We ran to catch the 1:15 bus back to Prague but missed it. A salesperson at a souvenir stand called us a cab and we rode to nearby Litomerice. There we had lunch at the Salva Guarda Hotel (it was basic but good) and decided to find out the bus schedule before checking out the town... but it took us all of our remaining time to find someone and ask around since the bus left at 4, so unfortunately we did not see much of the little town.
The bus ride back was packed full and hot and stuffy (I suggest always carrying a water bottle). We were dropped off at Holesovice station and took a taxi back to the hotel... but the cabbie was not completely honest (the meter was ticking constantly) and we paid about 500Kc, a total rip-off.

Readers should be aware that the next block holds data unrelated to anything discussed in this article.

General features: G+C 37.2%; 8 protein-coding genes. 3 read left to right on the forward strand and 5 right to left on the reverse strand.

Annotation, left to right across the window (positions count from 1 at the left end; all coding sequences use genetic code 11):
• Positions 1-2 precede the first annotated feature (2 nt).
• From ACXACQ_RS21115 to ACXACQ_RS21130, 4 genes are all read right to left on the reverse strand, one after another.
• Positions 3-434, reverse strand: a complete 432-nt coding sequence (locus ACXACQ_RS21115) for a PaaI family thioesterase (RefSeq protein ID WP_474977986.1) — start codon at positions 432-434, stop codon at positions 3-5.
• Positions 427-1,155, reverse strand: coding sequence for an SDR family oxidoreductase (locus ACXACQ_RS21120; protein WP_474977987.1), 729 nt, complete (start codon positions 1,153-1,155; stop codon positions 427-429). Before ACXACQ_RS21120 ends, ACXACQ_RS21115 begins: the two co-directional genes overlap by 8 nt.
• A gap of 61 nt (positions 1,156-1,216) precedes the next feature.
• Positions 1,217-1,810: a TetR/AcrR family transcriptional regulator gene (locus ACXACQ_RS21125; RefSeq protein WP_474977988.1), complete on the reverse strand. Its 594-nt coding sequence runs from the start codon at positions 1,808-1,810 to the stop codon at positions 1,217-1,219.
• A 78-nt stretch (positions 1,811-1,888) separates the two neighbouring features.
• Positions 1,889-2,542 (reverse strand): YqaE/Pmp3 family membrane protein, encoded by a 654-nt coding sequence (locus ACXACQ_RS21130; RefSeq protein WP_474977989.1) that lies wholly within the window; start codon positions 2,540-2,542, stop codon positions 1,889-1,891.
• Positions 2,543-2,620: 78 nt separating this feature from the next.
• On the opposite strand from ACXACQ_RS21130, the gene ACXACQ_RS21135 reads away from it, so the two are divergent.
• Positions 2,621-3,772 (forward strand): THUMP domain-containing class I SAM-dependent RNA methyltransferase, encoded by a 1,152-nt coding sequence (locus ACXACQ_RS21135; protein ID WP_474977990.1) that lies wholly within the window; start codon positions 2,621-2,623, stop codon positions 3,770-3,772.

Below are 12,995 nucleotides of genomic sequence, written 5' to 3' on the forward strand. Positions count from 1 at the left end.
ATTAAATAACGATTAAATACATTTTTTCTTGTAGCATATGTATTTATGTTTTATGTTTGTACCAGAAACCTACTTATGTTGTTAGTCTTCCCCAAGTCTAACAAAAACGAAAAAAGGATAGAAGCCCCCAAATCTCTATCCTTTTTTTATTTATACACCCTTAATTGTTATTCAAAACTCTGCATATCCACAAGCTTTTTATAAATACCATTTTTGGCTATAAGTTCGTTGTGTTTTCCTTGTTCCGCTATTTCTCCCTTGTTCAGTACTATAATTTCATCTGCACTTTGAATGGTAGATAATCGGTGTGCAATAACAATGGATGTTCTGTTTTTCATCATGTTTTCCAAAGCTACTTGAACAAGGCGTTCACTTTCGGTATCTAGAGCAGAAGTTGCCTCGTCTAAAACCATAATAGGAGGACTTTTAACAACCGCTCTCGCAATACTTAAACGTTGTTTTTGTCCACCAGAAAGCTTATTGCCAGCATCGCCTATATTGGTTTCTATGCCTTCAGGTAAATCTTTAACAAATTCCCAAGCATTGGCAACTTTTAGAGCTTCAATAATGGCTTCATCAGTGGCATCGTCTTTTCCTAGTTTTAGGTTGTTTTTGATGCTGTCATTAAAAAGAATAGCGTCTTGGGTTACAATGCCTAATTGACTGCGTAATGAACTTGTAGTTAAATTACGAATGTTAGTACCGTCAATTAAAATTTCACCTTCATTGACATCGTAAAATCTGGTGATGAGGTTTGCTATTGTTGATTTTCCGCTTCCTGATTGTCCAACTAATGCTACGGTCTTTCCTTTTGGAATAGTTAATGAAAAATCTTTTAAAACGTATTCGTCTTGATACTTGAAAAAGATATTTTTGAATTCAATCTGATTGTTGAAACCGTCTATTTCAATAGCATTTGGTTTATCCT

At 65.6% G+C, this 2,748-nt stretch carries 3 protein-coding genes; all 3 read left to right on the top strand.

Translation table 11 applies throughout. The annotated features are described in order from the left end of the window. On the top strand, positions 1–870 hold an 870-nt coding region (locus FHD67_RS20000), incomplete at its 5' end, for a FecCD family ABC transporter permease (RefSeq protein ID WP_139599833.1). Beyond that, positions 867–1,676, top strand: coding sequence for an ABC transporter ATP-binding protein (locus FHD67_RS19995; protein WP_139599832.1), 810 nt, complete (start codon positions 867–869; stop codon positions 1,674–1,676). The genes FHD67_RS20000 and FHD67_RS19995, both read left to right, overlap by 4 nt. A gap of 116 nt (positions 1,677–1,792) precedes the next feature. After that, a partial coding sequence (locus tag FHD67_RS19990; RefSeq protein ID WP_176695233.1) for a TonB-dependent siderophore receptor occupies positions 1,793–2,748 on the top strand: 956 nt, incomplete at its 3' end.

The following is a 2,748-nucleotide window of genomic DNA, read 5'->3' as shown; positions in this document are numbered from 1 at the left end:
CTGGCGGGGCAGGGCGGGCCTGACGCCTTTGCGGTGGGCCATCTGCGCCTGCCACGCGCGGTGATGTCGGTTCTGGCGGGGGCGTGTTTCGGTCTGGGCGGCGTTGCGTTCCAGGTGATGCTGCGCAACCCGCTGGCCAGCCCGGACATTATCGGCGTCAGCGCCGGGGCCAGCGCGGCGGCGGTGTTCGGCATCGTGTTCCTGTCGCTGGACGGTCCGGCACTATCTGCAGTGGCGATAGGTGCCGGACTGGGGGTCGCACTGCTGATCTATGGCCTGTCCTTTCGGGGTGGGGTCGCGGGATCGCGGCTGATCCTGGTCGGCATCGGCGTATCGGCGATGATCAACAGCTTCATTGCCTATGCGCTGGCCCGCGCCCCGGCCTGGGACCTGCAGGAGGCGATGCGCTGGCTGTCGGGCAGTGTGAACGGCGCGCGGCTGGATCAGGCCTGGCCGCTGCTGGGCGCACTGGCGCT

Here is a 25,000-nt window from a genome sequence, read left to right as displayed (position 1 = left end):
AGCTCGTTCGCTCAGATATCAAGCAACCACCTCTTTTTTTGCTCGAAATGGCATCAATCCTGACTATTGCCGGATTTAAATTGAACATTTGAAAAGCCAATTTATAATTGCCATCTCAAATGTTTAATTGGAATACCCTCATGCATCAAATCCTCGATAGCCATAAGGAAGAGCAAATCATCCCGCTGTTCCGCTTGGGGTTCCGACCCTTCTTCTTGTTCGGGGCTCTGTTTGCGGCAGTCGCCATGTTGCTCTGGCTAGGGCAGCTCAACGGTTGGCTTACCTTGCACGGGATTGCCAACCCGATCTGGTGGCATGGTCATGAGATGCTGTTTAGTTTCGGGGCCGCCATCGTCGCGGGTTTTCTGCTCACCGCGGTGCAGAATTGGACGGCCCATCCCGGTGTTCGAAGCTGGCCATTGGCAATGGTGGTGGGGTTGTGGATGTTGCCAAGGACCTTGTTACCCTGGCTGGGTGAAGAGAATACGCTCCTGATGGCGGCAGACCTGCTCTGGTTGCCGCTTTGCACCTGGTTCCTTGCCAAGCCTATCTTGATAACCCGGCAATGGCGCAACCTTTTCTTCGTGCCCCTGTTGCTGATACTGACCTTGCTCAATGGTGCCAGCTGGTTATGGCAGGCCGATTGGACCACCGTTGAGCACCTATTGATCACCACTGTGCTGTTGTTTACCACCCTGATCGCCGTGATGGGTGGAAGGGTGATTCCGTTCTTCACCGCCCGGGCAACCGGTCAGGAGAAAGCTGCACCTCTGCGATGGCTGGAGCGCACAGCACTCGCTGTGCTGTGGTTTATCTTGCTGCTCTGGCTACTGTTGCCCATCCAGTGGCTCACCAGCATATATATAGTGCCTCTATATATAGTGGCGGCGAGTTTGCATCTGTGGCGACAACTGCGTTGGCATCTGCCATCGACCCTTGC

For dinner we decided to try popular Kampa Park on the Vltava River near the Charles Bridge. We had a really great evening - the view was marvelous and the food was excellent. In the chocolate fondant dessert, the accompanying ice cream was wrapped in edible gold foil!!

DAY 5: Today was our shopping day. We started out at a small boutique right across from our hotel near the chocolate shop Gold Pralines (which has fabulous chocolate), then went on to Na Prikope. The nearby Mucha Museum was a highlight... don't miss the film on Alfons Mucha, a visionary and huge contributor to Czech society.
For lunch we stopped at one of the fast-food-like cafes near Wenceslas Square, which all serve boring basics.